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Malicote v. Don Alberto Corporation

United States District Court, E.D. Kentucky, Central Division, Lexington

October 2, 2018

DON ALBERTO CORPORATION, et al., Defendants.



         This matter is before the Court on Defendants' motion to dismiss pursuant to Fed.R.Civ.P. 12(b)(6). [DE 9.] For the following reasons, Defendants' motion is GRANTED IN PART and DENIED IN PART.


         For three years, Plaintiff Malicote was a night watchman at a Lexington, Kentucky thoroughbred horse farm known as Don Alberto Corporation (“DAC”). [DE 1, at 8.] Malicote, who was born in the U.S., claims he was discharged because of his national origin and in retaliation for suggesting that the employment practices of DAC violated the law.[1] [DE 1.]

         Malicote declares that on March 23, 2016, following a shakeup in DAC's management, Defendants Billy Rogers and George Mundy ascended to senior roles at the farm. Specifically, Mundy became the farm manager and Rogers became his assistant. [DE 1, at 9.] During that same month, Malicote claims that he was passed over for the position of broodmare manager, despite being more qualified than “Antonio, ” who was awarded the position. [DE 1, at 8.]

         Malicote alleges that at the time Rogers and Mundy assumed control over the farm's operations, DAC employed twenty-three Hispanics and only four Non-Hispanics. [DE 1, at 9.] Further, Malicote maintains that from March 23, 2016 until his termination, there were several meetings and luncheons held exclusively for the Hispanic employees. Specifically, Malicote points to a February 2017 deportation meeting from which Non-Hispanic employees were allegedly excluded. [DE 1, at 9.]

         On March 7, 2017, Malicote approached Mundy and asked if he should “call for an arbitrator from the E[E]OC, because he felt that he was being discriminated against.” [DE 1, at 9.] In response, Mundy promised to set up a meeting with the secretary at which point Malicote indicated that such action “would be okay” with him. [DE 1, at 9.]

         In the Complaint, Malicote alleges that in early March, 2017, he texted Rogers to inquire about the location of new check points that had been installed pursuant a newly enacted time clock procedure. Instead of responding to the text message, Malicote claims that Rogers instructed a co-worker to tell Malicote “not to worry about using the time clock.” [DE 1, at 10.] Despite this, Malicote maintains that he adhered to the new time clock procedures in the days leading up to his termination.

         On March 8, 2017, the farm secretary reached out to Malicote and informed him that she had been appointed as head of human resources. Malicote alleges that she asked him to attend a meeting on March 10, 2017. Although he was allegedly told that the meeting would be private, when he arrived at the farm's headquarters, Estaban Penaloza, and “Antonio” were also there. Malicote was fired at the meeting.

         Malicote states that he submitted his grievances to head of human resources before she fired him and that she glossed over his memorandum and stated, “[t]his doesn't matter, you are fired for not using the time clock.” Further, Malicote claims that she hinted that the decision was not hers, but rather came from the corporate headquarters in Chile. [DE 1, at 10.]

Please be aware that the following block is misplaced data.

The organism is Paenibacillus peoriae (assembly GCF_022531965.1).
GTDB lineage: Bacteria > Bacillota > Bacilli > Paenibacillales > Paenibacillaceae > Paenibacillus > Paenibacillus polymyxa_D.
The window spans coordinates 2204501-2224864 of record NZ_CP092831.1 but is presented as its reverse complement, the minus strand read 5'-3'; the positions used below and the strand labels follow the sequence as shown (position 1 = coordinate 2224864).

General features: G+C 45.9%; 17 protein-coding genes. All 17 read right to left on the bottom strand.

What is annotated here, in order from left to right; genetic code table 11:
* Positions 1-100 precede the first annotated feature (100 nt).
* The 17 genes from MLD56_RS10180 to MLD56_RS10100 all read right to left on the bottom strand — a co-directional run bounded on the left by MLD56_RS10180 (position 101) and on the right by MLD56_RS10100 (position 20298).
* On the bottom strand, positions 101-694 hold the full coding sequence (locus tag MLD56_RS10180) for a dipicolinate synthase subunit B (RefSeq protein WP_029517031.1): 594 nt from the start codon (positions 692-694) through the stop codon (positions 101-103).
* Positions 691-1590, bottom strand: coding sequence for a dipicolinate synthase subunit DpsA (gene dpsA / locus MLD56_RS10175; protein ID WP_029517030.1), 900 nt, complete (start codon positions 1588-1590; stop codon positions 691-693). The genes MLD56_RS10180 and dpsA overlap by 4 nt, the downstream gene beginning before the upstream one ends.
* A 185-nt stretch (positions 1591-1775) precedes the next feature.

After the meeting, Malicote telephoned Penaloza, who expressed surprise at Malicote's termination and suggested that Malicote hire “an attorney for discrimination.” Malicote did not hire an attorney. Instead, he filed a complaint with the Lexington-Fayette Urban County (“LFUC”) Human Rights Commission for national origin discrimination and retaliation. He also cross-filed his charge with the EEOC. Malicote's charge was dismissed by the LFUC Human Rights Commission on August 19, 2017 and by the EEOC on October 27, 2017. Specifically, the EEOC notified Malicote that it had adopted the finding of the LFUC Human Rights Commission and informed him of his right to sue. On January 24, 2017, Malicote filed this lawsuit.


         Defendants have now moved to dismiss all Malicote's claims in accordance with Fed.R.Civ.P. 12(b)(6). As to Malicote's claims pursuant to LFUC Local Ordinance 199-94, Defendants contend that no private right of action can exist under the Ordinance. Second, Defendants argue that the individual capacity claims asserted against Billy Rogers and George Mundy are precluded by Sixth Circuit precedent. Third, Defendants argue that the official capacity claims asserted against Rogers and Mundy are duplicative of the charges against DAC and should therefore be dismissed. Fourth, Defendants claim that Malicote's Title VII failure-to-promote claims are time-barred by the relevant statute. Fifth, Defendants ask this Court to dismiss the Title VII national origin discrimination claims because Malicote fails to describe the nationality of those who negatively impacted his employment at DAC. And lastly, as to the retaliation claim under Title VII, Defendants maintain that Malicote fails to plead a causal connection between the protected activity and his eventual termination. For the reasons stated below, Defendants' motion is GRANTED IN PART and DENIED IN PART.

         I. The Standard of Review

         The Federal Rules of Civil Procedure require a complaint to provide “a short and plain statement of the claim showing that the pleader is entitled to relief.” Fed. R. Civ .P. 8(a)(2). In pro se matters, courts are to apply “less stringent” standards in determining whether Rule 8(a)(2) has been satisfied. Estelle v. Gamble, 429 U.S. 97, 106 (1976). This latitude, however, is limited. While courts apply less stringent standards in evaluating pro se ...

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